There was an outcry after a county council review of the financial assessment process for those receiving adult social care left some in debt and others giving up on support they could no longer afford.
During a meeting of the Health & Adult Social Care scrutiny committee (HASC) last week, cabinet member Amanda Jupp said: “I am sorry that some people were put under pressure and anxiety and stress by the process.
“The original financial assessment process was out-sourced and when we brought it back in-house, we immediately saw the problems and we acted upon it immediately.”
Care charges are paid for the use of services either independently or in a family home, such as attending a day centre or help with respite care.
The charges and the services vary from person to person.
The problems started in 2018/19 when, as part of the adults’ services medium-term financial savings plan, the council agreed to reduce the level of Minimum Income Guarantee to the lowest allowed by law.
The guarantee is required under the Care Act 2014 to ensure that those receiving care and support have enough money to cover day-to-day living costs.
It is used as part of the financial assessment and the decision to reduce it meant all customers had to be re-assessed.
Many were left with backdated bills for their care as well as massive rises in the payments they needed to make.
One such case saw a young woman who lives in supported accommodation reduced to tears when her charges rose from £92 to £515 a month.
A report to HASC said that, of the 3,750 adults assessed who receive non-residential care, around 750 issues or appeals were raised – 20 per cent of the cohort.
Mrs Jupp told the meeting that anyone who had contacted her or council officers had been ‘immediately supported and helped’, with some receiving re-assessments.
Describing social care payments as ‘complex’, she added: “We are bound by the Care Act, we are bound by our budget but I think we do our very best and it’s important that we make sure that we always engage with those people who need our help and support.
“We do our very best for our customers but obviously we’ve made mistakes and that’s unfortunate and regrettable but we will continue to make improvements – there’s always room for improvement.”
Those improvements have come in the form of an improvement programme, which was discussed during the meeting.
It includes a number of priorities, such as: resolving the complaints received after the reassessment process, improving communications and documentation supporting the process, and looking into the use of a pre-paid card to give each person choice and control over the provision of the care and support they need.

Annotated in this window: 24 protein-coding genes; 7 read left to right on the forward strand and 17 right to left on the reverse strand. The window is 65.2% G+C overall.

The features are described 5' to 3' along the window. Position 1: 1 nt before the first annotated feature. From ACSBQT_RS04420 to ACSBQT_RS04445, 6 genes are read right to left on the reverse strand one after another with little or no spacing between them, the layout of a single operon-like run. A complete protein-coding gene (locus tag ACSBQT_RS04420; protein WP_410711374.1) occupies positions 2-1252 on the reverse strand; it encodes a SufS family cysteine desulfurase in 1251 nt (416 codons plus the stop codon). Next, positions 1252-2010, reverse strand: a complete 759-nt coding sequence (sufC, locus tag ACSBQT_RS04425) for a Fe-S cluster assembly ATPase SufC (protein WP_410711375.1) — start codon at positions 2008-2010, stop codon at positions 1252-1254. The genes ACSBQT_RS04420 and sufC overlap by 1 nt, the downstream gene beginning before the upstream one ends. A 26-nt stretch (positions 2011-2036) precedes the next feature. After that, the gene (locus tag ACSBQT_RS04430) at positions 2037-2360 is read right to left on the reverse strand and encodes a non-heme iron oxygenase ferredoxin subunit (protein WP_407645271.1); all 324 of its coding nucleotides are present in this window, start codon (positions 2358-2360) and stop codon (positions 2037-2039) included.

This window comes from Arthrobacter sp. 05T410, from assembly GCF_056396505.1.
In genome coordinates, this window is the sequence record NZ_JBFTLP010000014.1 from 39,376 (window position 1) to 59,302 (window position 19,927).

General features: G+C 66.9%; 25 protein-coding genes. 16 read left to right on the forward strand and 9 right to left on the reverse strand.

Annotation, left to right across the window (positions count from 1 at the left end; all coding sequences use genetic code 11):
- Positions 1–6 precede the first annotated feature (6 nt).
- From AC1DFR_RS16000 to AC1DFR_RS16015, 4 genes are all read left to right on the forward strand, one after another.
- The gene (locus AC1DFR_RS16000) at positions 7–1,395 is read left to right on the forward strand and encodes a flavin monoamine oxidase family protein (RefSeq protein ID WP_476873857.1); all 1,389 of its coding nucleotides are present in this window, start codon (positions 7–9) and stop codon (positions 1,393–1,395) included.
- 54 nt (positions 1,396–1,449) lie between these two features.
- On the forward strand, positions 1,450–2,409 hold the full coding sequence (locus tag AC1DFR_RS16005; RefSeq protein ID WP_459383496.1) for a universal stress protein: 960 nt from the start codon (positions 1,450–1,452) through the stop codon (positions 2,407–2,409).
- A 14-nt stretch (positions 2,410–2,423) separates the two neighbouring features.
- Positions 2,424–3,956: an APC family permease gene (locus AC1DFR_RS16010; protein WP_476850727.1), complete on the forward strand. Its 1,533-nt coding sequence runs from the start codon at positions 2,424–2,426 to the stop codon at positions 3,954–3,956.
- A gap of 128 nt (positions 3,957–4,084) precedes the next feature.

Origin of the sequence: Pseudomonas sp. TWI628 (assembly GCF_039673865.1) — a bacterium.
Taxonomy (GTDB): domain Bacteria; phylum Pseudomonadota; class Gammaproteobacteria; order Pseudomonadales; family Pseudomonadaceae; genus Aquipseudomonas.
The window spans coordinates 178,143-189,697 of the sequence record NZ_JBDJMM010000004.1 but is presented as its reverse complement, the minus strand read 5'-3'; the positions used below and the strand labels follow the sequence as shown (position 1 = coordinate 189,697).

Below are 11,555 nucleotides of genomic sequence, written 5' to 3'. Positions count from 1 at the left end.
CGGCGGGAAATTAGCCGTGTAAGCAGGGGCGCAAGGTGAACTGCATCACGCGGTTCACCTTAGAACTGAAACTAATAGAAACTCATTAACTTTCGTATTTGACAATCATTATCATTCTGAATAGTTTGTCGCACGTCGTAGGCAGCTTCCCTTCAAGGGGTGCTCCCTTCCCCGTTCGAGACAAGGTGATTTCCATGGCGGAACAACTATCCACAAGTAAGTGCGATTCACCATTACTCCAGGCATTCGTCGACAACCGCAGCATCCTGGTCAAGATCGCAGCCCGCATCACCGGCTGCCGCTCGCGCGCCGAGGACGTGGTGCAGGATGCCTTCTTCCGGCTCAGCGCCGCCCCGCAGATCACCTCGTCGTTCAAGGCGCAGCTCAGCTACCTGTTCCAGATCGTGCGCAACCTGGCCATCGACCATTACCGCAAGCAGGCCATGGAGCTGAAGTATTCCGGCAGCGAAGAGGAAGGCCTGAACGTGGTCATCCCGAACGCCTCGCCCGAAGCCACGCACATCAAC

The committee also accepted a number of recommendations from consumer champion Healthwatch, which has provided input into what improvements are needed.
Spokesman Katrina Broadhill said care charges were the third highest concern raised with Healthwatch, behind access to GPs and dentistry.
Sharing the experiences of some service users, she said the financial assessment had been described as ‘a process that makes [people] beg and dis-empowers them’.
Others said it ‘makes you feel like you go cap in hand to a bunch of number crunchers – it’s demeaning to say the least’.
Keith Hinkley, the council’s director of adults and health, said working with Healthwatch had been helpful and there was a ‘commitment to continuous improvement’.
He told the meeting that around £60m of income was generated from charging people for care, ‘which is a fundamental part of our budget’.
He added: “We’ve all acknowledged that there are challenges in terms of demand, challenges in terms of funding.
“But to step back from a charging regime would mean we would need to be considering commensurate reductions in the support we actually provide to people.”
Alistair Rush, the interim deputy director of finance, advised councillors that the government had indicated that the Minimum Income Guarantee would be increased by inflation ahead of 2022/23. An announcement is expected in March.
In its report to the committee, Healthwatch said: “We appreciate the financial challenge facing the council and that this must be tackled in order to meet statutory duties and remain solvent.
“However, this can and does not excuse harmful practice, as evidenced through peoples’ accounts, and the need for an improvement plan.”
It was an opinion shared by Dr Kate O’Kelly (Lib Dem, Midhurst).
Describing the assessment process and what followed as ‘a shameful episode’, she added: “I would like to see some acknowledgement of the fact that this has been incompetently handled and, as a result, a great many of our most vulnerable residents have been harmed.
“To quote the Healthwatch report – people have experienced suicidal feelings, declining mental and physical health and numerous examples of financial hardship.”
Speaking after the meeting, a spokesman for Warrior Carers – a group of parents and carers set up to share support and information – described the improvement programme as ‘vague’ and ‘inadequate’.
They called on the county council to introduce a moratorium on any increase in charges ‘until disabled people in the county have a charging regime that is fit for purpose’.
They added: “Many vulnerable disabled residents, already struggling on some of the lowest benefit incomes in Europe, were left traumatised by massive care charge increases imposed on them out of the blue.
“Warrior Carers question whether the council fully appreciates the damage that their care charges are having on disabled people and their families in West Sussex. ”
The Adult Social Care Strategy (2022-2025) is scheduled to be approved at a meeting of the cabinet on Tuesday (February 1).